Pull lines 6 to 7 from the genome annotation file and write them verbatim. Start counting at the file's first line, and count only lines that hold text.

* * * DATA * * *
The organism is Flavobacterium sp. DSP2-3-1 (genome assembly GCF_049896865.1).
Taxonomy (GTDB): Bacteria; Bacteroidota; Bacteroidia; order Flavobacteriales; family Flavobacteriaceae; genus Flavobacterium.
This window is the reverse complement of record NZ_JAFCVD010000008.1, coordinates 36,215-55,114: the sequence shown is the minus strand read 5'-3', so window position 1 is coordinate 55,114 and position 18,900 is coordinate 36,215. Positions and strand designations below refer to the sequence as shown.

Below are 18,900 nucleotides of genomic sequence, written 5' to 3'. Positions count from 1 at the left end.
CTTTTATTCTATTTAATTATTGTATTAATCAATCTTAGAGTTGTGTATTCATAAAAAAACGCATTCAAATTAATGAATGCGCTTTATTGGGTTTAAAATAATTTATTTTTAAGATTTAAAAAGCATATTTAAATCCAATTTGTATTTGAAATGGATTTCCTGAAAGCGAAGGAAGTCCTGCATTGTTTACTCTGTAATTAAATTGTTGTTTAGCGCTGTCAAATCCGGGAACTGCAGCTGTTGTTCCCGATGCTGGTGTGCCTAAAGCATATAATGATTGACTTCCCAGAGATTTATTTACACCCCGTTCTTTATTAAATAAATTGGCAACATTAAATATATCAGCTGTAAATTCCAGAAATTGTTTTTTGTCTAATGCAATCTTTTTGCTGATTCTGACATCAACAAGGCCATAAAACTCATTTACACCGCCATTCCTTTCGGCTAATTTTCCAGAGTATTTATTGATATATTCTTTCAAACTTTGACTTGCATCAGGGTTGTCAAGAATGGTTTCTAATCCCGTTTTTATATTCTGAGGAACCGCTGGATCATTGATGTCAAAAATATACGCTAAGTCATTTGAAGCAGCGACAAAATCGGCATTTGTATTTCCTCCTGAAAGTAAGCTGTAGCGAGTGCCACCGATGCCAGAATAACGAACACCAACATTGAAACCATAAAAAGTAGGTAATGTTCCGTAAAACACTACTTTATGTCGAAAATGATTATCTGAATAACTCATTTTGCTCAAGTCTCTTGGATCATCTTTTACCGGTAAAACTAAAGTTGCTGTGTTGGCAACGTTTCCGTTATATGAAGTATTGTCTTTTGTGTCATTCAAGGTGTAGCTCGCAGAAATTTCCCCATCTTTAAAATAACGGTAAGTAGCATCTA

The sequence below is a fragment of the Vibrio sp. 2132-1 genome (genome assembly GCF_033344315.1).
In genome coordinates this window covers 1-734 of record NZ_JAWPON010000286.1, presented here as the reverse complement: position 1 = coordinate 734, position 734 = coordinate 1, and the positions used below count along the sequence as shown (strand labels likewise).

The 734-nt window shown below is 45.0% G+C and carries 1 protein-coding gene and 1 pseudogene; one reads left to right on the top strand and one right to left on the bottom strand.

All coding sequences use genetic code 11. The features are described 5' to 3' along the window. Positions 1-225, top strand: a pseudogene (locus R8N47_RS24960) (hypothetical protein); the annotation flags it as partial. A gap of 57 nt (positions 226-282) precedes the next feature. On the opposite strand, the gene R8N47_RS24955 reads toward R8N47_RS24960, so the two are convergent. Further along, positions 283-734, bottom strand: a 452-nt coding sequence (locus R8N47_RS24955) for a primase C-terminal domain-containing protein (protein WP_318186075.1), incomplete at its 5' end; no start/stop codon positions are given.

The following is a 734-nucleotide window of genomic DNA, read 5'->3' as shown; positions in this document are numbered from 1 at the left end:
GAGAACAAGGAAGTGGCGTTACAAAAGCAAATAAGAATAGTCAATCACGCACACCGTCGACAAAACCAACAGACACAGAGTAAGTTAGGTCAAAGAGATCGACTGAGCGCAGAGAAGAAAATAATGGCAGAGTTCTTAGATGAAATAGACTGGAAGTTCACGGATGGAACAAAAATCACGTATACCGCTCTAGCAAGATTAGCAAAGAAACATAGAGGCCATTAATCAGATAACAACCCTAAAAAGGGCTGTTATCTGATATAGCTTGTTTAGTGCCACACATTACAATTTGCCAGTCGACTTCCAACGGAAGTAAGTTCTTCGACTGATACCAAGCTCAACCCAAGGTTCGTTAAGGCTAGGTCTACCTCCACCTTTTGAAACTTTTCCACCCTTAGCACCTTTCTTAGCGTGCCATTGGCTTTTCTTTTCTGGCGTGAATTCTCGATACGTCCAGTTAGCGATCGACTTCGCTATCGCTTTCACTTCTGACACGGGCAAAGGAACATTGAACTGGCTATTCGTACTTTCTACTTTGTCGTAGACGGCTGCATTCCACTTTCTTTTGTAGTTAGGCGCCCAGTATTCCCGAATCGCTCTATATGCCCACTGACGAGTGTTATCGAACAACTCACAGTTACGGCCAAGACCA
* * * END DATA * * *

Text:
The sequence below is a fragment of the Vibrio sp. 2132-1 genome (genome assembly GCF_033344315.1).
In genome coordinates this window covers 1-734 of record NZ_JAWPON010000286.1, presented here as the reverse complement: position 1 = coordinate 734, position 734 = coordinate 1, and the positions used below count along the sequence as shown (strand labels likewise).